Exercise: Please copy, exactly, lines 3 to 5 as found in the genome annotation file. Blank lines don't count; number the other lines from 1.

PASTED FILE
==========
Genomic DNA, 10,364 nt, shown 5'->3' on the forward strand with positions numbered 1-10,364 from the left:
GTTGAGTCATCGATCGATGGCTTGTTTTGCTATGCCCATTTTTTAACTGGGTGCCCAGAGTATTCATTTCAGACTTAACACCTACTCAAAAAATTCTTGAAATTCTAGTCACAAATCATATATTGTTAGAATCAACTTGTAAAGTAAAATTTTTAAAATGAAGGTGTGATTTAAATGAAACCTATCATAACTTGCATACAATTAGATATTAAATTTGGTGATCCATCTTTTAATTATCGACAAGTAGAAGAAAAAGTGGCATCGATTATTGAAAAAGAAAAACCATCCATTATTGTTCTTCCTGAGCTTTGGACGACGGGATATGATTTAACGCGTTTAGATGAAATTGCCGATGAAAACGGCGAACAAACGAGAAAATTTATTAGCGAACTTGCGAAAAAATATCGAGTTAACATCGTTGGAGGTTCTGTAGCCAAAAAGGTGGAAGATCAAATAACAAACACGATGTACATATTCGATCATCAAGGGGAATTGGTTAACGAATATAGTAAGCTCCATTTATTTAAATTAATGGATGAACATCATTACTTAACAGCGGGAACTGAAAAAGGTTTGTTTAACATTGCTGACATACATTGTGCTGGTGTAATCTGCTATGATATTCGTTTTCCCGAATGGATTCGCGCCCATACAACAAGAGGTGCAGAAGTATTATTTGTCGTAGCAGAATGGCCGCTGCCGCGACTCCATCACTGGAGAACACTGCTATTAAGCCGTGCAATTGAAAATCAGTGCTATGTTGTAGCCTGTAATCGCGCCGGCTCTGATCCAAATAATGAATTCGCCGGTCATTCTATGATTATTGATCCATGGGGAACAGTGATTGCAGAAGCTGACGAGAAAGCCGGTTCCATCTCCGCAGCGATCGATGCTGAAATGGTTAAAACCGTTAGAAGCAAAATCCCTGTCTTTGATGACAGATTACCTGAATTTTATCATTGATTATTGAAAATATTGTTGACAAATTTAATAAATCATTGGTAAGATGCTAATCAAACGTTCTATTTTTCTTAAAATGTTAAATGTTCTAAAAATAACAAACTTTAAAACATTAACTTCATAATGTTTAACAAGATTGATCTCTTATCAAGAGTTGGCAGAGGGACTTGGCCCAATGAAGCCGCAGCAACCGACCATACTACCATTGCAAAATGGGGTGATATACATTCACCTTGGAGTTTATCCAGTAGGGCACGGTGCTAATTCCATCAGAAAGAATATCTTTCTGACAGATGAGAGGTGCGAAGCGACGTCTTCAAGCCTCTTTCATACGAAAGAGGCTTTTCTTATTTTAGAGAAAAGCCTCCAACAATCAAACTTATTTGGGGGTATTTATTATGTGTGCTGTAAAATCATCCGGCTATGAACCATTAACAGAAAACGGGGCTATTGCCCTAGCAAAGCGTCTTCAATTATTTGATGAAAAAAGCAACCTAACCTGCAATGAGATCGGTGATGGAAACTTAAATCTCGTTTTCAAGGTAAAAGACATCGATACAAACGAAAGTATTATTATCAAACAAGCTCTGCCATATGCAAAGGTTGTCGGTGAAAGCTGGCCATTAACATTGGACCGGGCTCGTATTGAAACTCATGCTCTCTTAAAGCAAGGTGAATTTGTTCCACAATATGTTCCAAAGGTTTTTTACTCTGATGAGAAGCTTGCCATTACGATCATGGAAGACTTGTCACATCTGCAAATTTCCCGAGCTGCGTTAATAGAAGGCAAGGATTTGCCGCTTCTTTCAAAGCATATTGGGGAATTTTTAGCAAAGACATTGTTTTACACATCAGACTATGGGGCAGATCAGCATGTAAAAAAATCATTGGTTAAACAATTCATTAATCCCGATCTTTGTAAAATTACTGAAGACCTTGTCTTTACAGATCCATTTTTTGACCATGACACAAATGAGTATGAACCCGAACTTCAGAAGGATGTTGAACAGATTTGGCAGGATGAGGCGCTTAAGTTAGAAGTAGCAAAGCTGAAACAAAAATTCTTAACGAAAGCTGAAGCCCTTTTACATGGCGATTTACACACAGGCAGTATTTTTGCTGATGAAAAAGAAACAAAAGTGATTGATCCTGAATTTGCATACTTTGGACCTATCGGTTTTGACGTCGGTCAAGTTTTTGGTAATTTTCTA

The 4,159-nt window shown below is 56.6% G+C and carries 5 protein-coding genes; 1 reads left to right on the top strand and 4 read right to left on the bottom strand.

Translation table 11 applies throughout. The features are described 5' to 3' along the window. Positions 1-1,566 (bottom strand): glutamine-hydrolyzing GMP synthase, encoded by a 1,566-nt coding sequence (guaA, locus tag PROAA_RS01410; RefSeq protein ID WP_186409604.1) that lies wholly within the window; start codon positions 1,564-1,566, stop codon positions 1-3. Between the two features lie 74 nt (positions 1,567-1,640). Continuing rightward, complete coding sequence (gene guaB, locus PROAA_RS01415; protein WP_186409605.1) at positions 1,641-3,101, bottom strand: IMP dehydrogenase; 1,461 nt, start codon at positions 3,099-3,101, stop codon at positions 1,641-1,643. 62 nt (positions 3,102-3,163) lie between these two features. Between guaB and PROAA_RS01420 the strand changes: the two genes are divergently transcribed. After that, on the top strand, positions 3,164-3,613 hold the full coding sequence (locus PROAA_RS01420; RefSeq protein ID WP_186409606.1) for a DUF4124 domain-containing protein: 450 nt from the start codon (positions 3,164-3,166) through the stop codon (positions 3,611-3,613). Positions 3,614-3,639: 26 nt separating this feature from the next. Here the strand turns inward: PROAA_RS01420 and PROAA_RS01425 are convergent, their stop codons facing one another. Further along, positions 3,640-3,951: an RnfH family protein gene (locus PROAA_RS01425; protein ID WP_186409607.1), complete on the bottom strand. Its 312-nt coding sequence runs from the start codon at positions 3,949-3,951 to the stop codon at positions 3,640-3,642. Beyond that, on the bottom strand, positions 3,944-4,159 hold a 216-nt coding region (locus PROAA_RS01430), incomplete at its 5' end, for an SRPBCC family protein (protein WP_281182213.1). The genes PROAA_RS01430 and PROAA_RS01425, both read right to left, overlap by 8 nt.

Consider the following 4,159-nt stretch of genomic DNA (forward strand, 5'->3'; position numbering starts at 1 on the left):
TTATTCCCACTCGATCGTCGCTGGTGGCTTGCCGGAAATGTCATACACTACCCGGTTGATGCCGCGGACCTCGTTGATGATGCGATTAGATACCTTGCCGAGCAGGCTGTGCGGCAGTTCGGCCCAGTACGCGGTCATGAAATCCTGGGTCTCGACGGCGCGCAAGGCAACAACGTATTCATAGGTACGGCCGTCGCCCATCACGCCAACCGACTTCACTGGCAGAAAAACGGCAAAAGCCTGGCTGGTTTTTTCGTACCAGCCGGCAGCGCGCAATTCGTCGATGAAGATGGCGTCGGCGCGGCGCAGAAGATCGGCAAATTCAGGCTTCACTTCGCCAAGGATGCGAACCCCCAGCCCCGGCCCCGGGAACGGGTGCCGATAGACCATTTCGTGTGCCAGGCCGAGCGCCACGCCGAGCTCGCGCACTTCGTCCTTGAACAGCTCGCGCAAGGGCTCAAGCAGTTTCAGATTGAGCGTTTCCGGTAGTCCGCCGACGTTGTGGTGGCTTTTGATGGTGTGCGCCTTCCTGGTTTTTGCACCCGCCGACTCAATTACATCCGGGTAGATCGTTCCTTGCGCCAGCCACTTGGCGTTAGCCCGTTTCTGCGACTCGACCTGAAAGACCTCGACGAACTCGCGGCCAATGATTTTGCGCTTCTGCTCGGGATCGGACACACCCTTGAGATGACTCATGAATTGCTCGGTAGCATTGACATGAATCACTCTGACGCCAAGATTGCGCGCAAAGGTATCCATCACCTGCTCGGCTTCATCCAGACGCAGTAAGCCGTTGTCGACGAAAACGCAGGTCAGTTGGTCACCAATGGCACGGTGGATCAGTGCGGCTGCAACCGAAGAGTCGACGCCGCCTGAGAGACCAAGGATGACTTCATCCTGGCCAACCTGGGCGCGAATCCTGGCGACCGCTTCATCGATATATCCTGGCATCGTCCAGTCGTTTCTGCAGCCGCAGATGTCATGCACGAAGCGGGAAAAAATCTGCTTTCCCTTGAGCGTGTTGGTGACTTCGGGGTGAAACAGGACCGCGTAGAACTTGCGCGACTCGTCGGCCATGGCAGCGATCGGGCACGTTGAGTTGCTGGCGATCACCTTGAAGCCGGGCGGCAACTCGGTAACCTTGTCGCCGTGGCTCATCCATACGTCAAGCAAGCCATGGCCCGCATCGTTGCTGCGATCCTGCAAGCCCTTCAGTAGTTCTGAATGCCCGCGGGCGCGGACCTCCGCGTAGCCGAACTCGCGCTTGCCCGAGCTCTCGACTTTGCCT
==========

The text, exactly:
The 4,159-nt window shown below is 56.6% G+C and carries 5 protein-coding genes; 1 reads left to right on the top strand and 4 read right to left on the bottom strand.

Translation table 11 applies throughout. The features are described 5' to 3' along the window. Positions 1-1,566 (bottom strand): glutamine-hydrolyzing GMP synthase, encoded by a 1,566-nt coding sequence (guaA, locus tag PROAA_RS01410; RefSeq protein ID WP_186409604.1) that lies wholly within the window; start codon positions 1,564-1,566, stop codon positions 1-3. Between the two features lie 74 nt (positions 1,567-1,640). Continuing rightward, complete coding sequence (gene guaB, locus PROAA_RS01415; protein WP_186409605.1) at positions 1,641-3,101, bottom strand: IMP dehydrogenase; 1,461 nt, start codon at positions 3,099-3,101, stop codon at positions 1,641-1,643. 62 nt (positions 3,102-3,163) lie between these two features. Between guaB and PROAA_RS01420 the strand changes: the two genes are divergently transcribed. After that, on the top strand, positions 3,164-3,613 hold the full coding sequence (locus PROAA_RS01420; RefSeq protein ID WP_186409606.1) for a DUF4124 domain-containing protein: 450 nt from the start codon (positions 3,164-3,166) through the stop codon (positions 3,611-3,613). Positions 3,614-3,639: 26 nt separating this feature from the next. Here the strand turns inward: PROAA_RS01420 and PROAA_RS01425 are convergent, their stop codons facing one another. Further along, positions 3,640-3,951: an RnfH family protein gene (locus PROAA_RS01425; protein ID WP_186409607.1), complete on the bottom strand. Its 312-nt coding sequence runs from the start codon at positions 3,949-3,951 to the stop codon at positions 3,640-3,642. Beyond that, on the bottom strand, positions 3,944-4,159 hold a 216-nt coding region (locus PROAA_RS01430), incomplete at its 5' end, for an SRPBCC family protein (protein WP_281182213.1). The genes PROAA_RS01430 and PROAA_RS01425, both read right to left, overlap by 8 nt.

Consider the following 4,159-nt stretch of genomic DNA (forward strand, 5'->3'; position numbering starts at 1 on the left):